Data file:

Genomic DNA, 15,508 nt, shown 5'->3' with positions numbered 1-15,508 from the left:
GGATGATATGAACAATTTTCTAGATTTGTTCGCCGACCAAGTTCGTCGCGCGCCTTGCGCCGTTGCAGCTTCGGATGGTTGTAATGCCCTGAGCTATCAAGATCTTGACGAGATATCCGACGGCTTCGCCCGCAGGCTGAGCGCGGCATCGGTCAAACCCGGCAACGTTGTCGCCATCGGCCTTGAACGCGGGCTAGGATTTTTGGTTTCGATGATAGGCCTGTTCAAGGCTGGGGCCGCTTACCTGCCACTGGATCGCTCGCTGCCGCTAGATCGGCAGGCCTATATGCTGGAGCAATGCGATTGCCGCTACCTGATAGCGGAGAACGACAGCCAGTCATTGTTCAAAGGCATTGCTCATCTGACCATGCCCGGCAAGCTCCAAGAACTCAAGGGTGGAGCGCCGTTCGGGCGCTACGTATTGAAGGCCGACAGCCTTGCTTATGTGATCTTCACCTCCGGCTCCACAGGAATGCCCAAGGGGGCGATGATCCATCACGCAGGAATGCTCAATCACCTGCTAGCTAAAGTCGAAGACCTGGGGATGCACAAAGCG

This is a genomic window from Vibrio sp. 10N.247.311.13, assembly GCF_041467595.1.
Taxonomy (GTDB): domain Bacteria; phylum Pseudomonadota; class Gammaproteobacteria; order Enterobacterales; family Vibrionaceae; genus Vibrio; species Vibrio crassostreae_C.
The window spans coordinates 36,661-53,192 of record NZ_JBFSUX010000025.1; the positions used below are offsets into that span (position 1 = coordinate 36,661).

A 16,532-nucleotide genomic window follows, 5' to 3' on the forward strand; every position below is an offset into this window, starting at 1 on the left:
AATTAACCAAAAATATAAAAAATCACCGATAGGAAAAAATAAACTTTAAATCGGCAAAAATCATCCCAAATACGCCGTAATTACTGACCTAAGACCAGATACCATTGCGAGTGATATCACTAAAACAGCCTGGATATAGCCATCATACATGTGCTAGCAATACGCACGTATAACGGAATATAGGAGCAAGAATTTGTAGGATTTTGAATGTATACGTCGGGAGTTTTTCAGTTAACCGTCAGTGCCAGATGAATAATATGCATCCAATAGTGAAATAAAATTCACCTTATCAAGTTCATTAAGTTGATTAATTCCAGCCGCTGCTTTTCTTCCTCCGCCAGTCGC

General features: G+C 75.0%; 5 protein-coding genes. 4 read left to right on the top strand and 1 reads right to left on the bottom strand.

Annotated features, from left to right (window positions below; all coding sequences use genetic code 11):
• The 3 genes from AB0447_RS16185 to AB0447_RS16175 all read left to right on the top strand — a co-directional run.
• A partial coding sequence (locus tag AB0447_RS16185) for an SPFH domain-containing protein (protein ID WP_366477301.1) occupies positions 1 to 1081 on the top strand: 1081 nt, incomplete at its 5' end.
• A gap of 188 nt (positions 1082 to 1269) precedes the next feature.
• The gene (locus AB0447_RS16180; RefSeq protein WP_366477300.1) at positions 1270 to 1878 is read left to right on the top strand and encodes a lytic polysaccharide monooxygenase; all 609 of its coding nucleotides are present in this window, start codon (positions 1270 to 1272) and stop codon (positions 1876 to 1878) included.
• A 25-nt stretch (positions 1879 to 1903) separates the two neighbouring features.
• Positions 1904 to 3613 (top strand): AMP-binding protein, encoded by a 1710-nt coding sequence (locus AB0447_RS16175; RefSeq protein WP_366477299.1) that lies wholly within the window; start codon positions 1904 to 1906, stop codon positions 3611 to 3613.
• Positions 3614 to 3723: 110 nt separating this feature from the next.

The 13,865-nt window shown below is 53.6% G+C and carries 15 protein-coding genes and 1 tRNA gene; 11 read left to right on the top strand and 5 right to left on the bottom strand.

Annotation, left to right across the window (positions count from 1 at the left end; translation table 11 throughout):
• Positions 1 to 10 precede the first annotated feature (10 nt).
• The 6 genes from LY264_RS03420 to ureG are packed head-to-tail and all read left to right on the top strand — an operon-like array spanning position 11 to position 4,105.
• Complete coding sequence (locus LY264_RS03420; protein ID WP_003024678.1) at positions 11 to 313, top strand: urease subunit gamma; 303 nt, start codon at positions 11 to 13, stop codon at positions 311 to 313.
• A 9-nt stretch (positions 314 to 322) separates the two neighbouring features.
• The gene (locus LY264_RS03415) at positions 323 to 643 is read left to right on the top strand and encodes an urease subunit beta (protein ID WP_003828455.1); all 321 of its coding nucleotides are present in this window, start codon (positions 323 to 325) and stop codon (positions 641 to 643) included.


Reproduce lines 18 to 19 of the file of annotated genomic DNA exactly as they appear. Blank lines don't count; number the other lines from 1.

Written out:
Annotation, left to right across the window (positions count from 1 at the left end; translation table 11 throughout):
• Positions 1 to 10 precede the first annotated feature (10 nt).